Basilica Cistern Istanbul: what to see, tickets, visiting tips

The Basilica Cistern, also known as Yerebatan Sarnici, is an ancient underground cistern, as well as one of the most intriguing historical sites in Istanbul. It is fascinating to go underneath and observe where water was kept in the past. It is definitely a one-of-a-kind experience. The cistern was built in 532 by the Emperor Justinian. 336 columns were used in total. Located on an area of approximately 10,000 square meters, the cistern was used to store the city’s water needs in the past. Restored in 1985, the cistern was opened to the public in 1987 and is now one of the most popular tourist attractions in Istanbul.

About Its Name

In contemporary English, the term “basilica” refers to either a building with a central nave and aisles or a big church with a curving end and two rows of columns. The well-known Basilica Cistern in Istanbul is none of these. It is just an old water reservoir.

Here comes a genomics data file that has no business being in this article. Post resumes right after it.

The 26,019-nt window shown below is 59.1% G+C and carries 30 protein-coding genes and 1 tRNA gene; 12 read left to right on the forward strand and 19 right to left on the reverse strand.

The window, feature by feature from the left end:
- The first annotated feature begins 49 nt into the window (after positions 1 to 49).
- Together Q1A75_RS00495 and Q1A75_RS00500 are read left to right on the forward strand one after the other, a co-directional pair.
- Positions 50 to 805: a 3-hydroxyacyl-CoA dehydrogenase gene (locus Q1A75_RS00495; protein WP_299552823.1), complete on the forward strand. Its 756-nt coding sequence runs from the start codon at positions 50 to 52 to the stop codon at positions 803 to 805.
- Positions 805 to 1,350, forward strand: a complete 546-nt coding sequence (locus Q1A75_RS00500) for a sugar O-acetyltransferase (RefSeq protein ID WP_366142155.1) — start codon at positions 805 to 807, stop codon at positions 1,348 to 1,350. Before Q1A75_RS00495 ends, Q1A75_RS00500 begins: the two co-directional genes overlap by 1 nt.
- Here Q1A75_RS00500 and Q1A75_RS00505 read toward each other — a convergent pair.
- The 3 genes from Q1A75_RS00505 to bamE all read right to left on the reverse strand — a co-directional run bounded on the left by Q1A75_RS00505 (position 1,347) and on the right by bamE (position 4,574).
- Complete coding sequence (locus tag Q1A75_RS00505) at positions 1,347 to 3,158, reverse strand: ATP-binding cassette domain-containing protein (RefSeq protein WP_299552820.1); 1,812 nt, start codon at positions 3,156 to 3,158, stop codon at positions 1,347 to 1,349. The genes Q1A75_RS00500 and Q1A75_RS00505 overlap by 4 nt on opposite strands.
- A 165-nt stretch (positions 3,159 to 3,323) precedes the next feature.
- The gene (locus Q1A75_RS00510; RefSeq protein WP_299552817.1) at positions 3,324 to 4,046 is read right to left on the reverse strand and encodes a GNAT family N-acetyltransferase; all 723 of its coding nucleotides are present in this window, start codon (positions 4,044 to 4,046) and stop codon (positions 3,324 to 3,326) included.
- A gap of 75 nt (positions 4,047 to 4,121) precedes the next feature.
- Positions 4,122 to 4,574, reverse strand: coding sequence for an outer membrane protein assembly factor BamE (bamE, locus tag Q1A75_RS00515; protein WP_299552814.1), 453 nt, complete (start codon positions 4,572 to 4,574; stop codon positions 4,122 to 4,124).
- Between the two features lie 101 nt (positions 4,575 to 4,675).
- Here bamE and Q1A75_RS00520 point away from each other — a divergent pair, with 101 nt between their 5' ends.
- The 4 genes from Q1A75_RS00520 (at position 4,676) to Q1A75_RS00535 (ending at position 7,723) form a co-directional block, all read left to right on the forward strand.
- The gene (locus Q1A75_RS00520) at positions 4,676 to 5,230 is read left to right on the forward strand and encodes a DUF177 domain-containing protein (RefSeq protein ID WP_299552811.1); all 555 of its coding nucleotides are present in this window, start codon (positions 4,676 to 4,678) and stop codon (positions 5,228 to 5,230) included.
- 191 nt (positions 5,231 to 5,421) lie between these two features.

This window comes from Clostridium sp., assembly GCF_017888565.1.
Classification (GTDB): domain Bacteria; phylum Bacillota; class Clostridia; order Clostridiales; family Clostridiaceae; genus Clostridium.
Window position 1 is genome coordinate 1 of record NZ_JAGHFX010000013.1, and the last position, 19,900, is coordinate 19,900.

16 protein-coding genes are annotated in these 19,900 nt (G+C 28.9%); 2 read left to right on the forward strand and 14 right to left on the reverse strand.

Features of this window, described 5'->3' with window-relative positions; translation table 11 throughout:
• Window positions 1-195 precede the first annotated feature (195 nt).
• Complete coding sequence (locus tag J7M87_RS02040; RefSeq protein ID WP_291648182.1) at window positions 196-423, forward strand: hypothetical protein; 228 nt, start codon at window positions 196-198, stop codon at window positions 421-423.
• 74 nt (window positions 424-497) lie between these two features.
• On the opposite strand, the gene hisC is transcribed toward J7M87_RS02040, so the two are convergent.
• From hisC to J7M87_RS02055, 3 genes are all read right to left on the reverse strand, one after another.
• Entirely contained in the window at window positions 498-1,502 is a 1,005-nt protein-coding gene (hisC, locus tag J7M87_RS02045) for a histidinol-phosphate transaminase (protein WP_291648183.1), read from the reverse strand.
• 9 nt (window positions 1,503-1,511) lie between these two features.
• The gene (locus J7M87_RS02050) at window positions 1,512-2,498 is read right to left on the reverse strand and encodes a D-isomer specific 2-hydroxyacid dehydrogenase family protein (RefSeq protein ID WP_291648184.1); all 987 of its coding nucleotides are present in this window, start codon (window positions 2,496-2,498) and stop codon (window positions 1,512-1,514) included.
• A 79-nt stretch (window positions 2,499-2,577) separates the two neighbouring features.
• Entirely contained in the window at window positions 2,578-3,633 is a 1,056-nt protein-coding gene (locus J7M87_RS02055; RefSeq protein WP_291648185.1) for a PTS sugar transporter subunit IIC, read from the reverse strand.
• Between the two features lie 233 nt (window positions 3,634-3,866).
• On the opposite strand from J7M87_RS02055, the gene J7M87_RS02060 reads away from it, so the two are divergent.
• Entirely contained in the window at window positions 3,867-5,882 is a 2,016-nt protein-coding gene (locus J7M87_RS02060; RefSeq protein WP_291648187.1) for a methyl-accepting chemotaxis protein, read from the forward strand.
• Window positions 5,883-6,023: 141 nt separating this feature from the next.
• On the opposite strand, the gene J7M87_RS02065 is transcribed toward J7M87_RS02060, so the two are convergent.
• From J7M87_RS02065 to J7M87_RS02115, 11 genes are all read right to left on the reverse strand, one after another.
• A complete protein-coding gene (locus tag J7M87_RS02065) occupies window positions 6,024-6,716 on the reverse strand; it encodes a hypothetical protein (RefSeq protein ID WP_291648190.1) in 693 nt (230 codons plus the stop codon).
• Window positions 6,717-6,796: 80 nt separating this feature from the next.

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It was the largest of over 200 Byzantine period cisterns under the city. Because of the rows of columns within, it should have been titled as such. Columns and capitals from previous pagan temples were reused in its construction, giving it a very ornamental aspect. As a result, it is frequently referred to as ‘saray,’ which translates to ‘palace’ in Turkish.

Fast Facts about Basilica Cistern

  • Basilica Cistern is the largest of several hundred ancient cisterns that lie beneath the city. It is located in the Sultanahmet neighborhood, near the Hagia Sophia.
  • The cistern was constructed in the 6th century during the reign of Byzantine Emperor Justinian I. It was designed to provide a water filtration system for the Great Palace of Constantinople and other nearby buildings.
  • The cistern is 140 meters long and 70 meters wide, with a capacity of over 80,000 cubic meters of water. It is supported by 336 marble columns, each 9 meters tall.